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Chavis v. Garrett

United States District Court, District of Columbia

December 30, 2019




         Pending before the Court is Defendants Tyrone Garrett and the District of Columbia Housing Authority's Motion to Dismiss, ECF No. 26. Defendants have moved to dismiss various claims in the Amended Complaint, ECF No. 24, under Federal Rules of Civil Procedure 12(b)(1) and 12(b)(6) for lack of subject-matter jurisdiction and for failure to state a claim. In particular, Defendants contend that Ms. Chavis's claims seeking injunctive and declaratory relief are moot in light of Defendants' post-filing actions. Moreover, Defendants argue that Ms. Chavis has failed to state a claim for a Fifth Amendment due process violation. Ms. Chavis opposes Defendants' Motion, except, in part, to the extent that Defendants seek to dismiss Ms. Chavis's claims against Defendant Tyrone Garrett.

         Upon consideration of the briefing, [1] the relevant legal authorities, and the record as a whole, the Court GRANTS Defendants' Motion. Insofar as Ms. Chavis's claims seek injunctive or declaratory relief, they are DISMISSED due to their mootness. Because Ms. Chavis has failed to state a due process claim, that claim is DISMISSED. Lastly, as Ms. Chavis concedes that the suit against Mr. Garrett should be dismissed without prejudice, that suit is DISMISSED WITHOUT PREJUDICE.

         I. BACKGROUND

         Ms. Chavis married Roger Avent on February 15, 2000 and they have three children together. Am. Compl. ¶ 23. On or about December 1, 2017, Ms. Chavis and Mr. Avent received an enhanced voucher under the Housing and Urban-Rural Recovery Act of 1983 (“HVCP”). Id. ¶ 24. Mr. Avent listed himself as the “head of household” on the voucher without Ms. Chavis's knowledge. Id. ¶ 25. While they lived together, Mr. Avent's income accounted for one-third of the household income and Ms. Chavis's accounted for the remaining two-thirds. Id. ¶ 26.

         On September 2, 2018, Ms. Avent verbally threatened Ms. Chavis's life in the presence of their children. Id. ¶ 27. Ms. Chavis subsequently contacted the police, filed a police report, and obtained a Civil Protection Order against Mr. Avent. Id. Mr. Avent vacated the household while Ms. Chavis and her children remained tenants. Id. ¶ 28. In the wake of this event, Ms. Chavis became concerned that she might lose her housing voucher, and become unable to pay her rent, because Mr. Avent was listed as the head of household. Id. ¶ 29.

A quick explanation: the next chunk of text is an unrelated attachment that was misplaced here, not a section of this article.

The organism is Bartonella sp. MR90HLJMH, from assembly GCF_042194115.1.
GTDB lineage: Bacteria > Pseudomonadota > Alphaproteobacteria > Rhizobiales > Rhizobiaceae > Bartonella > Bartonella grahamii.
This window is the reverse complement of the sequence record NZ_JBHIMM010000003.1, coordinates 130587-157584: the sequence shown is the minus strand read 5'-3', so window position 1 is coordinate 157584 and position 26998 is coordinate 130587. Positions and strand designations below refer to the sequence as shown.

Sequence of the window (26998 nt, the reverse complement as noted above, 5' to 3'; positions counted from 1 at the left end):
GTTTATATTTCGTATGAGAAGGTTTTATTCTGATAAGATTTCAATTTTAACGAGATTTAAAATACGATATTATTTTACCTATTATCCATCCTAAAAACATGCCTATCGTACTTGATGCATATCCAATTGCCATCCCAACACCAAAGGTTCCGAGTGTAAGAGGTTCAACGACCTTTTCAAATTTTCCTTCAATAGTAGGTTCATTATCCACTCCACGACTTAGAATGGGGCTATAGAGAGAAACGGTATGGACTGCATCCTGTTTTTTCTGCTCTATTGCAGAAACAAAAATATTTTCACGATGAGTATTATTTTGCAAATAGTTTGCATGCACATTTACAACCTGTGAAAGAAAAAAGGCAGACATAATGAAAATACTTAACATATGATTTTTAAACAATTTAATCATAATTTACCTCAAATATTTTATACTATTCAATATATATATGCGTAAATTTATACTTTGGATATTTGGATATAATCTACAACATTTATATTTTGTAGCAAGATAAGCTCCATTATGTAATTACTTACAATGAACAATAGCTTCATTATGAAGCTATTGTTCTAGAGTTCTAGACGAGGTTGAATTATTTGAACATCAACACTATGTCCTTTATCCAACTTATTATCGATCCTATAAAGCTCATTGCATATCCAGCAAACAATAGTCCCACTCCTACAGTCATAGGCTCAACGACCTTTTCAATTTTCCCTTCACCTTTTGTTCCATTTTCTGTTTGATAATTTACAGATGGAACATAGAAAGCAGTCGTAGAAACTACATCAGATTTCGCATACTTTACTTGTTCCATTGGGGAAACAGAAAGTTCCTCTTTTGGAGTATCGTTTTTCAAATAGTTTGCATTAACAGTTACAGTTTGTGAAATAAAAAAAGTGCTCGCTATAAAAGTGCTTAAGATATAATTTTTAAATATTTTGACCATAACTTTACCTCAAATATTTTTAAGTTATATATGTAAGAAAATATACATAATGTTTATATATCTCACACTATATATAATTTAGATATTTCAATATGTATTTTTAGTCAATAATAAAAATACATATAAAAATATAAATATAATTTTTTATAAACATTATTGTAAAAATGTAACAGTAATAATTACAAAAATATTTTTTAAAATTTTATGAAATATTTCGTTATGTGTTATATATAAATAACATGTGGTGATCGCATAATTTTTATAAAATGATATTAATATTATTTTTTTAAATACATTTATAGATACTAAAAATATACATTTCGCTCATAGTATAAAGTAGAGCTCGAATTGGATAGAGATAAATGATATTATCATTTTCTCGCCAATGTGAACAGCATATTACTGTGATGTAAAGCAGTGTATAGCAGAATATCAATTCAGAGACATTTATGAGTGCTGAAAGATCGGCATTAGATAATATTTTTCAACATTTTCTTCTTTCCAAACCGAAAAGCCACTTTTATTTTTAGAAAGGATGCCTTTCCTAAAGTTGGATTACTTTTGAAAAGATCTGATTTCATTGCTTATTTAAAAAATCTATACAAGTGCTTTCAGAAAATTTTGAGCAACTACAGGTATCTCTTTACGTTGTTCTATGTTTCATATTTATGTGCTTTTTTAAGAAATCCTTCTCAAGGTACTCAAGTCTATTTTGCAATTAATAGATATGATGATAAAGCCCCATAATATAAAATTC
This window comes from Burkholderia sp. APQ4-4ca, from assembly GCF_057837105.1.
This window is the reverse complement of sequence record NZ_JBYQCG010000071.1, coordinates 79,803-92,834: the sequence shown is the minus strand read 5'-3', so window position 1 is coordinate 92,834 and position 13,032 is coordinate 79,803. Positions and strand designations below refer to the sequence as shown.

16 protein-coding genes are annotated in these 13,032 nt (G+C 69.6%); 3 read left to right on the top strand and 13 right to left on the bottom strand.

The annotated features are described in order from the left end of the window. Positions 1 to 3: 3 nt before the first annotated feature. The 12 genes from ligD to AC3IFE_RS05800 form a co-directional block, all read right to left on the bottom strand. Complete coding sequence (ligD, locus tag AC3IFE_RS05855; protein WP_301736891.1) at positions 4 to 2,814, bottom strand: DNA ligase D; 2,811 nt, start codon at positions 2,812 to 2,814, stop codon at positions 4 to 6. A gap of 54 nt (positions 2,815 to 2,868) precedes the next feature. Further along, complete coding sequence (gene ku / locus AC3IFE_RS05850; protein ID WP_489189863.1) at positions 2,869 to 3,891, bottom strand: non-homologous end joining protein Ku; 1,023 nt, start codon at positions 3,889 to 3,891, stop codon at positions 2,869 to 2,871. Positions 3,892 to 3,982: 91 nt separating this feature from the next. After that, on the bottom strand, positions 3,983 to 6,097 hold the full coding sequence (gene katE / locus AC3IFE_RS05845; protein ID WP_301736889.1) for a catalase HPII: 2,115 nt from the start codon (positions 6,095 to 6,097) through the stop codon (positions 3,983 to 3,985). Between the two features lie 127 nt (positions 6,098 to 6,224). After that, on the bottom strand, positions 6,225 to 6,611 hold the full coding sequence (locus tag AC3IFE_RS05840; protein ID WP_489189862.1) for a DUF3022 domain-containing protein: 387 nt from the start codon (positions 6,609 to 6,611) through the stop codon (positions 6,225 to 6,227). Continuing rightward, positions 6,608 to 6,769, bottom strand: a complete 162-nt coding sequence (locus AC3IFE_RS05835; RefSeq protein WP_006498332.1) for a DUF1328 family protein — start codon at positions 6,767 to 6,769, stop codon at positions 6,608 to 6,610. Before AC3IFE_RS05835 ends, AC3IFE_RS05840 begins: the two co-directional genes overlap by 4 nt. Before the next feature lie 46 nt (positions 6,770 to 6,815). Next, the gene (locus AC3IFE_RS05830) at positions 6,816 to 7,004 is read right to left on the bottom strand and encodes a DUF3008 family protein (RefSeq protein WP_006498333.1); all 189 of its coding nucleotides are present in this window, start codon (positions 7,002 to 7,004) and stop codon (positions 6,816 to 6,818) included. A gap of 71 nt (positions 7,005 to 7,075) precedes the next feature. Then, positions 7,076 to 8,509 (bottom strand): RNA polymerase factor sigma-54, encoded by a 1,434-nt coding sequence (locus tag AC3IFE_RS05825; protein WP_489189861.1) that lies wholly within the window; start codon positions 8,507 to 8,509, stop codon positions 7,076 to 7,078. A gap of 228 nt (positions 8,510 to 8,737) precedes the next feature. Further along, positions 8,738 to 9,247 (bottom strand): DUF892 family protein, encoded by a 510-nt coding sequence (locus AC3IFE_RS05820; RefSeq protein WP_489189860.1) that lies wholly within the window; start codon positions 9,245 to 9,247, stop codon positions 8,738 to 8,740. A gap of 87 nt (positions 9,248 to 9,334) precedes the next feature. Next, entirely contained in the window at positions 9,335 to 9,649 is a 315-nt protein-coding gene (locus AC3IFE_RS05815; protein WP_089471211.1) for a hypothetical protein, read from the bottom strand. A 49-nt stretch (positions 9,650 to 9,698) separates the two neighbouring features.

A brief primer on the relevant federal and D.C. laws provides context for Ms. Chavis's concerns and actions. Under the federal Violence Against Women Act (“VAWA”), 34 U.S.C. § 12291 et seq., tenants that otherwise qualify for assistance under HVCP may not be denied that assistance on the basis that they are or have been victims of domestic violence, id. § 12491(b)(1). The implementing regulations specify that if an assisted family breaks up due to “an occurrence of domestic violence, ” the local housing authority “must ensure that the victim retains assistance.” 24 C.F.R. § 982.315(a)(2). The D.C. Housing Authority Administrative Plan further guarantees that when families break up due to occurrences of domestic violence, the “victim of the violence or offense shall continue to receive assistance.” 14 D.C.M.R. § 5317.6(b)(1); see Id. § 5317.6.

         The Administrative Plan also provides specific procedures for when it receives documentation that the head of household committed domestic violence against another member of the household. If the Housing Authority “receives conflicting certification documents of domestic violence” from members of the household alleging that one or more other members was the perpetrator, the Housing Authority undertakes a certain process to determine who will retain assistance. See Id. § 5317.6(c)(1)-(4). Before it can make any determination, the Housing Authority must notify both individuals that only one part of the family will retain assistance, of the process by which the Housing Authority will make its decision, and of what information the involved persons can provide. Id. 5317.6(c)(1)-(2). Once it has made its determination, the Housing Authority must notify both individuals in writing of its decision as well as the basis for its decision. Id. § 5317.6(c)(3). The adult family member who will not receive assistance can challenge the decision in an informal hearing. Id. § 5317.6(c)(4).

         The D.C. Municipal Regulations independently provide that when the Housing Authority takes adverse action against individuals, including decisions terminating assistance under HVCP, the individuals adversely affected are entitled to notice and can challenge the adverse action in an informal hearing. Id. § 8902.1. On November 29, 2018, the Housing Authority issued new regulations that govern the family break-up process in the context of domestic violence and clarifying the process for removing the head of household. Am. Compl. ¶ 34.

         So, on October 10, 2018, Ms. Chavis, through counsel, contacted the Housing Authority to initiate the family break-up process. Id. ¶ 30. On October 26, 2018, she and her counsel met with three Housing Authority officials. Id. ¶ 31. They provided the officials with the copy of the Civil Protection Order and a letter that Ms. Chavis had obtained from D.C. Survivors and Advocates for Empowerment attesting that she was a victim of domestic violence and that she had sought relevant services. Id. The Housing Authority said it would be in touch, but it did not contact Ms. Chavis or her counsel for the next month. Id. ¶ 32.